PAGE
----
John-John Veaseys Life After the Philly Mob
When Veasey got out, he got a job as a laborer at a concrete company owned by the brother-in-law of local Mob boss John Stanfa. In the summer of 1993, the Sicilian-born Stanfa was in the middle of a Mob war pitting his old-school crew against a bunch of Young Turks from the neighborhood led by Joseph “Skinny Joey” Merlino.
After lifting weights and hauling cement blocks, Veasey was a rock-hard 200-pound slab of muscle. He was pouring concrete when he caught the eye of Frank Martines, a tile setter who was also Stanfa’s underboss. Martines asked Veasey if he knew Joey Merlino.
Sure he knew Merlino. When they were kids, Veasey took Merlino’s go-cart away from him. When they were doing time together in prison, Veasey helped himself to Merlino’s new Nike sneakers. But Martines wasn’t thinking about robbing Skinny Joey.
Martines made a gun with his hand, and asked Veasey if he’d be willing to kill Merlino for $10,000. No problem, Veasey said. And that’s how John Veasey got hired as a Mob hit man.
ON AUGUST 5, 1993, Veasey and Phil Colletti were on patrol for John Stanfa. They drove a Ford Taurus past a Mob clubhouse at 6th and Catharine. Colletti, behind the wheel, peered through binoculars and spotted Skinny Joey and his closest associate, Michael “Mikey Chang” Ciancaglini, talking on the corner with a few guys.
But when the hit men drove by to get a better look, they noticed that one of the guys on the corner was Billy Veasey, a boyhood friend of Merlino’s. “Phil, we can’t go,” John said. “My brother will see me.”
So the hit men drove around until Billy left. “Let’s go get ’em,” John said.
The Ford Taurus pulled up alongside Merlino and Ciancaglini, who were strolling down the street on a sunny afternoon. Colletti was in the front seat, armed with a .45-caliber semi-automatic, and Veasey was in back, with a 9mm pistol. The two hit men opened fire. Ciancaglini raised an arm to protect himself. A bullet ripped through his bicep and pierced his chest. Merlino was wounded in the buttocks. Veasey saw Ciancaglini fall down and try to get back up. “My job was to kill Michael Ciancaglini,” Veasey explains. “He was the muscle behind Joey. He died like a man.” But not Merlino. “That motherfucking Joey was screaming,” Veasey says.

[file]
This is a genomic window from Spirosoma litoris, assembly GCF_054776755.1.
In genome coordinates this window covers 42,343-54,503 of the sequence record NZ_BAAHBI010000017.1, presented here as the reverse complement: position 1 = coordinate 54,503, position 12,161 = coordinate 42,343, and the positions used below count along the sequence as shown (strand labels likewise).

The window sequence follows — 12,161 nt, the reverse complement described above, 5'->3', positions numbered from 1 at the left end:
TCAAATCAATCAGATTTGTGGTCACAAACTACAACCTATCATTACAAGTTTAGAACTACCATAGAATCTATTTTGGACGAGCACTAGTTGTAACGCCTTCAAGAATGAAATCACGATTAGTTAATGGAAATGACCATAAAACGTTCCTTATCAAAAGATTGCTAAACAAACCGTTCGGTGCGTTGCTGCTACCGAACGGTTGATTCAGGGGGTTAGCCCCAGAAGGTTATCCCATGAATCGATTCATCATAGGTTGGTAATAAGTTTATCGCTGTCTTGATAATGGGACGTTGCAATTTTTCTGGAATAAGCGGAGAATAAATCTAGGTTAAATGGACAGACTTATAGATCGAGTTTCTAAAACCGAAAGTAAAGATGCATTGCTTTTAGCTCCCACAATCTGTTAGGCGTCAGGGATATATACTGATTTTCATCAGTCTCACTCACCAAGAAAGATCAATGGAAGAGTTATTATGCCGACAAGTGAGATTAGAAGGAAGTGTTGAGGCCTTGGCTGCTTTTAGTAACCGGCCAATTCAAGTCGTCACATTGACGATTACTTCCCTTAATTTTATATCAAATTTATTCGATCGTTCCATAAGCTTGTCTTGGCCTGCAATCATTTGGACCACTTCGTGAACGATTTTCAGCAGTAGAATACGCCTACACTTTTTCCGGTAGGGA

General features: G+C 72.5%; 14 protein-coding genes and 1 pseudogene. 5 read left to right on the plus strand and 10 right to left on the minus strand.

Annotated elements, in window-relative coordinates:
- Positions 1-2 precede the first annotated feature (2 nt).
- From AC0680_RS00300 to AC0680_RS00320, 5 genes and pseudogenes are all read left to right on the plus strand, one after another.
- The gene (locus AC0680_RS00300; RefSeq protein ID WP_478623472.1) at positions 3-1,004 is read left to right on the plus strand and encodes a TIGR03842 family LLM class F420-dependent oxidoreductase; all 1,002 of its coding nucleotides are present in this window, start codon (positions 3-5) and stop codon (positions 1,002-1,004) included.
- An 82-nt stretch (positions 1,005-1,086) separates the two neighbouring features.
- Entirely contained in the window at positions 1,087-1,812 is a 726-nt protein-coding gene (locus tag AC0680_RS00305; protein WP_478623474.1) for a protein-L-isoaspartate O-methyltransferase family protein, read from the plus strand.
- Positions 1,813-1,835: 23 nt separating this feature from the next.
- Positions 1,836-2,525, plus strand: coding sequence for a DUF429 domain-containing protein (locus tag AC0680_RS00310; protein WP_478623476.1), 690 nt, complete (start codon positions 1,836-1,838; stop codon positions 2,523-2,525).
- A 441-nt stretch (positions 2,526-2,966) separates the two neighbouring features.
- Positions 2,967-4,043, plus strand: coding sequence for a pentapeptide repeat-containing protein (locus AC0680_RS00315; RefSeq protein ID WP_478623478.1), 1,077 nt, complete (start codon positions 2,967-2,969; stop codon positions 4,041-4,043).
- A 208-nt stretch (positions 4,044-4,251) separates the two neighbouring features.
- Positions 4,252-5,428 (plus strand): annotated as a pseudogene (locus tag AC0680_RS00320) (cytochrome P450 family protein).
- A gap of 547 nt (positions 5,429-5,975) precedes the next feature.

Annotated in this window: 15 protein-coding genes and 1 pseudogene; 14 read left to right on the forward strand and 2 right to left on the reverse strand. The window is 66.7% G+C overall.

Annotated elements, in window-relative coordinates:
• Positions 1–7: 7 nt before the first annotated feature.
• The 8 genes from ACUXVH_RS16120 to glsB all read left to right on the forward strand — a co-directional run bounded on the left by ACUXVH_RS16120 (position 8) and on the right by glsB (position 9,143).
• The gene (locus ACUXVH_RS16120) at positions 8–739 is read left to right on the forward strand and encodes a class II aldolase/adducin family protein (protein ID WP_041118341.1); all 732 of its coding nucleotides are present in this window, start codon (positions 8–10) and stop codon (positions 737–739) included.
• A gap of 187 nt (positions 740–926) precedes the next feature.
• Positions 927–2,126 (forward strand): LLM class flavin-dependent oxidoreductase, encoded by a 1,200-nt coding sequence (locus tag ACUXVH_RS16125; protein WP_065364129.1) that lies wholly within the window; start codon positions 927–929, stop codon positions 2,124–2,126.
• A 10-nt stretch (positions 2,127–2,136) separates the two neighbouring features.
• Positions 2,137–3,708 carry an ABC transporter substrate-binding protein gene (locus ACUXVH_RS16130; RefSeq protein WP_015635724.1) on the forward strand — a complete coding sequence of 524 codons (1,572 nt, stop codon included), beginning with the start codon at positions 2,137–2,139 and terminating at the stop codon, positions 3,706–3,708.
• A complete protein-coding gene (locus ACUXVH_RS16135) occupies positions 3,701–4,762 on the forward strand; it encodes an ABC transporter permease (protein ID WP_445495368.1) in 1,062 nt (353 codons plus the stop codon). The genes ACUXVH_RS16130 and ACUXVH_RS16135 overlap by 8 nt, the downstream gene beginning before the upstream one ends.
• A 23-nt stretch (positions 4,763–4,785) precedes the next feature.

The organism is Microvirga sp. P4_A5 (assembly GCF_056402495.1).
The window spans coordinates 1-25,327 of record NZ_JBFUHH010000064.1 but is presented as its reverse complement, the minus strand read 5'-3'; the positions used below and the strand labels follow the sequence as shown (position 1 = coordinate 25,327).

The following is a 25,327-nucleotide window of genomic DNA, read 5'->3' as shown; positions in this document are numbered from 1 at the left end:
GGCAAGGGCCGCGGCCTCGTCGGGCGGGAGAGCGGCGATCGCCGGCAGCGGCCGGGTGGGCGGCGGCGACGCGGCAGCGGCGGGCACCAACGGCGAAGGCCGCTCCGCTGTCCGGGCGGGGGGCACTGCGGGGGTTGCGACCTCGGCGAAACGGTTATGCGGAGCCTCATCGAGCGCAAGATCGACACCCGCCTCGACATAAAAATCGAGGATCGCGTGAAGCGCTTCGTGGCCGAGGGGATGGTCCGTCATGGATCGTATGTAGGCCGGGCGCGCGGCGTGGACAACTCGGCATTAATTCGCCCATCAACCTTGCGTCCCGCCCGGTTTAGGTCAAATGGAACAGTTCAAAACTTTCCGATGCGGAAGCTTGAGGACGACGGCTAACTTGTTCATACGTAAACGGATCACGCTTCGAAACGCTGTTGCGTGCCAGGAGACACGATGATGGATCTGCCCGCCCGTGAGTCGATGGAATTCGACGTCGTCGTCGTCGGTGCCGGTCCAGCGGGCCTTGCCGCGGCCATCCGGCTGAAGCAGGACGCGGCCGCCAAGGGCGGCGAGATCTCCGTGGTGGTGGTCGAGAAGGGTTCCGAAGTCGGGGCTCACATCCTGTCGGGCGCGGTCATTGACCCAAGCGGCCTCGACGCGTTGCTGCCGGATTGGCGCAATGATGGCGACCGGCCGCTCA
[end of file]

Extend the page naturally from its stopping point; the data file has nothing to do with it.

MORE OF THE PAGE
After Ciancaglini’s death, Merlino went into hiding. Veasey still expected a big payoff. “My mind was set on that $10,000,” he says. But the only money he saw from Stanfa was his regular $300-a-week Mob paycheck, less than the $350 he used to earn mixing concrete.
Veasey’s Mob duties included being an enforcer. He had a novel way of collecting protection money.
“I never once had to use brute force on a shakedown,” Veasey says. Instead, he’d toss a roll of quarters to a bookie or drug dealer. This was back in the days when people still fed quarters into pay phones. “Give me my money or start calling the guys you pay for protection,” Veasey would say. “Because believe me, you need protection right now.”
People paid because of his reputation. John’s most famous act of savagery came when Billy Veasey was doing construction work in a bar and overheard a rival mobster named “Joe Fudge” bragging that he was going to kill John Veasey. Billy called to warn his little brother. “I’ll handle it,” John assured him. He decided to make an example out of Joe Fudge. It didn’t matter to John that Joe Fudge was Frank Martines’s cousin.
Veasey told a mobster pal to bring Joe Fudge over to his house, because he was under house arrest and had to be home when his parole officer called. When Joe Fudge showed up, he found Veasey inside waiting, with a power drill hooked up to a 50-foot cord. “I started slapping him with the drill,” Veasey says, “and asking, ‘Do you want to kill me?’”
Veasey had a paddle tip on his power drill that yanked out big chunks of Joe Fudge’s hair. Veasey also whacked Joe Fudge in the knees with a baseball bat. The phone rang; it was an automated call from the probation department. Veasey took the phone in one hand and used the other to keep drilling Joe Fudge. Meanwhile, the parole officer, whose spiel was pre-recorded, asked Veasey to repeat the names of American states in a precise order to prove it was John Veasey live on the phone, and not some recording. “Pennsylvania, New Jersey, Delaware,” Veasey repeated while he drilled Joe Fudge.